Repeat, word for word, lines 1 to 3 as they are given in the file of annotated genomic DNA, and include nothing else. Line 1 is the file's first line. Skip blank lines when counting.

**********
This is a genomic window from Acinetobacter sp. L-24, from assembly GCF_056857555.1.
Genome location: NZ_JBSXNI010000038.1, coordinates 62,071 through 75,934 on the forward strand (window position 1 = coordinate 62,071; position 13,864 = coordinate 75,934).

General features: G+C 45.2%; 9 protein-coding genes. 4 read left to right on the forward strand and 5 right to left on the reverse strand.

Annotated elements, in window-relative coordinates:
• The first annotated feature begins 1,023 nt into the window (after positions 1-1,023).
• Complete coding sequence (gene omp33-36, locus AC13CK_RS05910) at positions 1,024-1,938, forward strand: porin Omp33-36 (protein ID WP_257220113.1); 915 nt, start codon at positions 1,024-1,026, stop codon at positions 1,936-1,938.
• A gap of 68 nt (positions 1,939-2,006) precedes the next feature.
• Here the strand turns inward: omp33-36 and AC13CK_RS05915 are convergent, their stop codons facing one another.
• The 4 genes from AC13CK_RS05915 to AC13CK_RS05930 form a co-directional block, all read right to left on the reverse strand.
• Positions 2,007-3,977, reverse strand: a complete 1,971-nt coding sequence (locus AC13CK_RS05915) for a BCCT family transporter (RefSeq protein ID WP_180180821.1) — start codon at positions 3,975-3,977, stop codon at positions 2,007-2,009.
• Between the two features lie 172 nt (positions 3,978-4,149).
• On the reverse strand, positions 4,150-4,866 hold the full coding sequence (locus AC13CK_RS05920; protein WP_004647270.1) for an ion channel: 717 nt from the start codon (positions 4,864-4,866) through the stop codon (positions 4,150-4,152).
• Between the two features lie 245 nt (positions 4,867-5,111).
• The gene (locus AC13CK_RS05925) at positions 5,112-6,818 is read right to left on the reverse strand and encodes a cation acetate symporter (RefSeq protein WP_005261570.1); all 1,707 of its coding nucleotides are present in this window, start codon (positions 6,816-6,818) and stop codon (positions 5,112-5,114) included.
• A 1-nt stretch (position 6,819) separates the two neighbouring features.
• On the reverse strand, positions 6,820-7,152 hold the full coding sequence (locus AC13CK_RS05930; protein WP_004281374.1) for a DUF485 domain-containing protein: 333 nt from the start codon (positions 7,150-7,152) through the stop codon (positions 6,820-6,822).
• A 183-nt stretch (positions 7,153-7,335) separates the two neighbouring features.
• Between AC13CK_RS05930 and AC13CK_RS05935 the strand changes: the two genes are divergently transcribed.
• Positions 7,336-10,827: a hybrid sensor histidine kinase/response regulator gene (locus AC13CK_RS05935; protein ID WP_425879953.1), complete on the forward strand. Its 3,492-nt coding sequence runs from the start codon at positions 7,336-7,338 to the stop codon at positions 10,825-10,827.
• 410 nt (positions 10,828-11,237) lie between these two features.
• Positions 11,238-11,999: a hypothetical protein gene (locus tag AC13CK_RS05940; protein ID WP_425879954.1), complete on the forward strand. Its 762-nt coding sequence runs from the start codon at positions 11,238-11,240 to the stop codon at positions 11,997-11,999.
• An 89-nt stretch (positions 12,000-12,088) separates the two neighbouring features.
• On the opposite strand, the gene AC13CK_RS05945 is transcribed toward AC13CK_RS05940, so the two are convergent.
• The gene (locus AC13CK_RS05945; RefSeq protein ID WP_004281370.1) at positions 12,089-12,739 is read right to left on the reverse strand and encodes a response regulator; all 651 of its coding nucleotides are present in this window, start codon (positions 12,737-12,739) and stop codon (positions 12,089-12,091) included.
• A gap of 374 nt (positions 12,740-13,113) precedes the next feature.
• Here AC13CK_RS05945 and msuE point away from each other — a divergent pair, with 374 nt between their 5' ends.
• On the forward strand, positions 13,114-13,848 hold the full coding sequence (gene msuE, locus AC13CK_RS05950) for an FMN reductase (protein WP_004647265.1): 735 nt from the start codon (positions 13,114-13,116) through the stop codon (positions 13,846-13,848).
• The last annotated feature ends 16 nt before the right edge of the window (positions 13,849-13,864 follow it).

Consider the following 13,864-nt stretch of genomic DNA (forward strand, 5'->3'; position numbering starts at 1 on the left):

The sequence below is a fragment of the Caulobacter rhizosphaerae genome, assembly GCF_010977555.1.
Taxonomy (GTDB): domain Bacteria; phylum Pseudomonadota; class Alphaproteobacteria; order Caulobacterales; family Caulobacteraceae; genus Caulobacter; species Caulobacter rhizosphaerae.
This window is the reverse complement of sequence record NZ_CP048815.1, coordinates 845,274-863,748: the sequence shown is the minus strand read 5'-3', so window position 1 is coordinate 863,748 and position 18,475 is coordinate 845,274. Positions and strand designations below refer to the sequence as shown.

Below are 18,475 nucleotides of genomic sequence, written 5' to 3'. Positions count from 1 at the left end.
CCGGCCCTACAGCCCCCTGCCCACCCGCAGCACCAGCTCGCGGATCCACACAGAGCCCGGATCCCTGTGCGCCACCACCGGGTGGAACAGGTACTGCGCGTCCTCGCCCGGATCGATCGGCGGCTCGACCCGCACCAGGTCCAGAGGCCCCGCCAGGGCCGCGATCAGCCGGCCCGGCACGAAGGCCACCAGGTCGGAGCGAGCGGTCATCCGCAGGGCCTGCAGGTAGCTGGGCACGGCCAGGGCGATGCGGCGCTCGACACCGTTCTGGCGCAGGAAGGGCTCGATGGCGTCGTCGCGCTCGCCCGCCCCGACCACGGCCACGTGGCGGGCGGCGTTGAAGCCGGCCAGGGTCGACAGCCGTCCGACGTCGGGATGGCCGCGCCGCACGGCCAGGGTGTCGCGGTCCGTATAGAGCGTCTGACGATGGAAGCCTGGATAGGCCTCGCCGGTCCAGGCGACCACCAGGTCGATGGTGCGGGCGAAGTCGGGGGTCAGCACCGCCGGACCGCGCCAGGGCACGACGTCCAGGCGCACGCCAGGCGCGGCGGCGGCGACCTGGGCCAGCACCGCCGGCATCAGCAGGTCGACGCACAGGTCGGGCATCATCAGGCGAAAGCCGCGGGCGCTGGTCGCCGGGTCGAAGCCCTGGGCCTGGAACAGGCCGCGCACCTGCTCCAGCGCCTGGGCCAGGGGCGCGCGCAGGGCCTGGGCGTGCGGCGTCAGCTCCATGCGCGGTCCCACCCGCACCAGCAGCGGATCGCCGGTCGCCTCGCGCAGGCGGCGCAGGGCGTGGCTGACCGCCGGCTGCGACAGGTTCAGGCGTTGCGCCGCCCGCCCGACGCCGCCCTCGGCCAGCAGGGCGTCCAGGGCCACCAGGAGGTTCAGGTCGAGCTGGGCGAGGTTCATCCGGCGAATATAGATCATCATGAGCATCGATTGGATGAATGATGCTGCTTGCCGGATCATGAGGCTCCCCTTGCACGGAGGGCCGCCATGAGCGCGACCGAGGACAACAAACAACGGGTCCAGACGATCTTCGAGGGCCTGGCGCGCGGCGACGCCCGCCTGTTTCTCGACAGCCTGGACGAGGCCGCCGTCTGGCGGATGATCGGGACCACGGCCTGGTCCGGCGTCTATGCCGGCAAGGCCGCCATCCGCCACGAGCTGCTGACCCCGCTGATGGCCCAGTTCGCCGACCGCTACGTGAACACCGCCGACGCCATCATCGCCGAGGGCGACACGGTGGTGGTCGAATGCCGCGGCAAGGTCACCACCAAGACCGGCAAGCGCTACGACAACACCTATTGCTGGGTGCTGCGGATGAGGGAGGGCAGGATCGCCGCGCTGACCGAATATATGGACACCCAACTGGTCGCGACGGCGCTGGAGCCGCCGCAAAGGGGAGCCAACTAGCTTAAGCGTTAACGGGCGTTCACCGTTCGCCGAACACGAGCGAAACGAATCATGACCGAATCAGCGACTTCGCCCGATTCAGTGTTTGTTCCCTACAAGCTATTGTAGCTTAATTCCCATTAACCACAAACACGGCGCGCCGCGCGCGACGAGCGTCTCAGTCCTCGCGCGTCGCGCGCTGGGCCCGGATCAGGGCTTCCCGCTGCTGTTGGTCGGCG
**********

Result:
This is a genomic window from Acinetobacter sp. L-24, from assembly GCF_056857555.1.
Genome location: NZ_JBSXNI010000038.1, coordinates 62,071 through 75,934 on the forward strand (window position 1 = coordinate 62,071; position 13,864 = coordinate 75,934).

General features: G+C 45.2%; 9 protein-coding genes. 4 read left to right on the forward strand and 5 right to left on the reverse strand.